Winter can be rough on trees, shrubs, and perennials. Though days are warming, nights are still cold, as is the soil. Some plants may be slower to leaf out than others. Don’t be hasty to cut down or remove a plant that looks dead. Give it a couple of extra weeks to green up. Branches that bend are likely still alive. Branches that crack when bent and are brown or tan inside are dead and can be pruned off.
When soil has warmed up and the danger of frost has passed, sow the tender annuals — marigold, nasturtium, salvia, zinnia.
Soak nasturtium and morning glory seeds overnight, then sow.
When buying flower seedlings in 6-packs, look for younger, fresher, greener plants – not necessarily those with the most flowers.
Thoroughly weed flower beds, apply an organic, balanced plant food or compost, and spread a 2-to-3-inch layer of mulch.
Divide and transplant hostas.
If the season is dry, give irises a deep soaking to improve flower quality. If borers were a problem last year, cut off any punctured leaves.
Feed hardy bulbs such as hyacinths, tulips, narcissus, etc. while still in growth. Cut off faded flowers for tidiness, but don’t remove foliage until it dies down naturally.
When all the buds on the iris stem have flowered and the flowers are dead, clip the stem just above the first leaf. Removing dead flowers allows the plant’s energy to rejuvenate the plant rather than make seed. Fertilize now with next year’s blooms in mind.
Water groundcovers deeply as needed. Weed and fertilize pachysandra, creeping Jenny and ajuga. Thin out or take cuttings now to extend coverage elsewhere.
Prepare new beds by smothering grass or weeds with layers of recycled corrugated cardboard or thick layers of newspaper, and then spread mulch on top.
Edge beds of direct-sown veggies with radishes. They emerge quickly and insects will attack the radish foliage, leaving other seedlings in the bed alone.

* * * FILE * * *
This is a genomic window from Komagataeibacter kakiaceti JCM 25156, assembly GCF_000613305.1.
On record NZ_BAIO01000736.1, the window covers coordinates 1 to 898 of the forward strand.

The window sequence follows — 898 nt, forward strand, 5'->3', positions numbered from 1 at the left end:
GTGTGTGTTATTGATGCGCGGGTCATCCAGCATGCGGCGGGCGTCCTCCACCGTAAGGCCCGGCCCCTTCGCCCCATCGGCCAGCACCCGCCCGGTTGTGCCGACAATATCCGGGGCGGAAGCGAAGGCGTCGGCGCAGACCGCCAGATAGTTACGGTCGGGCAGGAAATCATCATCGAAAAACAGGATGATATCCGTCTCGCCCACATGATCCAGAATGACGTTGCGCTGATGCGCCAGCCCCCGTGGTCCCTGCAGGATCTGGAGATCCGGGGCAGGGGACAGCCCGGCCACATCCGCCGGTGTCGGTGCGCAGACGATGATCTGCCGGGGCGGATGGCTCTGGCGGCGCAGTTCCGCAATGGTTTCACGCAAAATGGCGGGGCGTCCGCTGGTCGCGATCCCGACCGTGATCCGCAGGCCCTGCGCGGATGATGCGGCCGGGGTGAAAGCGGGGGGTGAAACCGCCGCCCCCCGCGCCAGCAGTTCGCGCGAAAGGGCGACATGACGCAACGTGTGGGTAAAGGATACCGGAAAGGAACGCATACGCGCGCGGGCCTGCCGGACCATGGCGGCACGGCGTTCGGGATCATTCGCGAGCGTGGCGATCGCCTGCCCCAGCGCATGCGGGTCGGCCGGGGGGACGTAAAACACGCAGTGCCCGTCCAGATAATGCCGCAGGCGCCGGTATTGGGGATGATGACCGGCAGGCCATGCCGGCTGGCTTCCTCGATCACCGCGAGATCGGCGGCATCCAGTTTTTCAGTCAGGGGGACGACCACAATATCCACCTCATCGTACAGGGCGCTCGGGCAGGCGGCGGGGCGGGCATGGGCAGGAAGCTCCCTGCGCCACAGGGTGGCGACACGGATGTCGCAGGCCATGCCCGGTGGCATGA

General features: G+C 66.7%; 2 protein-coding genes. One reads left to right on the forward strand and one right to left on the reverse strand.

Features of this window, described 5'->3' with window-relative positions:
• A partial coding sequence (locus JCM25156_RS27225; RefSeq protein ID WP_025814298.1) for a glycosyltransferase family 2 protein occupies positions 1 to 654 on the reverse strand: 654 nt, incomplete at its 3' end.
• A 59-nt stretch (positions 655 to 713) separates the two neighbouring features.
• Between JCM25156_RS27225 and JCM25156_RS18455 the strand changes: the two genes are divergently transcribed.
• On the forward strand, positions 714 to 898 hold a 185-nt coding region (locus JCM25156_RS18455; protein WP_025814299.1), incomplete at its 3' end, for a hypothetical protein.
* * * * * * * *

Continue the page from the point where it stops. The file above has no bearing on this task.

If you started your tomatoes indoors, begin hardening them off. On warm days, set seedlings in a shaded, sheltered position for one hour, gradually increasing outdoor time and sun exposure over the weeks. Put them in the ground when all danger of frost is past.
Direct sow beans at mid-month and continue sowing short rows every two weeks. Wait until the end of the month to sow summer and winter squash, cucumbers, melons.
Until mid-month continue planting lettuce, onions, spinach, beets, chard, carrots, parsnips, radishes, turnips, shallots, chives and parsley.
Wait until Memorial Day weekend to direct-sow cucumbers and summer and winter squash. They rarely benefit from an early start.
Mulch vegetables with baled or chopped straw, partially rotted leaves, or other organic materials.
Keep potatoes well mulched since they do not grow deeper in the soil than they are planted, and the new potatoes start forming on the stem node nearest the seed potato, extending upward toward the soil surface.
For continued bloom, fertilize roses with an organic, slow-release fertilizer according to package directions. Water them with an alfalfa meal and water mixture to give them an even bigger boost through the summer.
Apply a liquid or slow release granular fertilizer to spring blooming shrubs after the flowering is complete.
Established azaleas generally do not require additional fertilizer. Test soil for nutrient levels and pH. If the soil is low in nutrients, lightly scatter only a few tablespoons of an acid-forming, granular, slow-release fertilizer on soil under the shrub.
Water lawns deeply to promote deep roots and develop drought tolerance. The best time to water lawns is early morning. The goal is to apply 1- 3/4 inches of water per week if the weather is dry. Check your irrigation system for clogged heads and repair or replace, as necessary.
After the first mowing, apply fertilizer. Include pre-emergent for crabgrass, if necessary. Crabgrass seed generally germinates after the soil temperature has reached 50 degrees, and requires about 5 consecutive days of 50 degree soil temperature. Mow frequently, but keep the grass at 3-4 inches for healthy growth. Let clippings lie where they fall to return nutrients to the soil.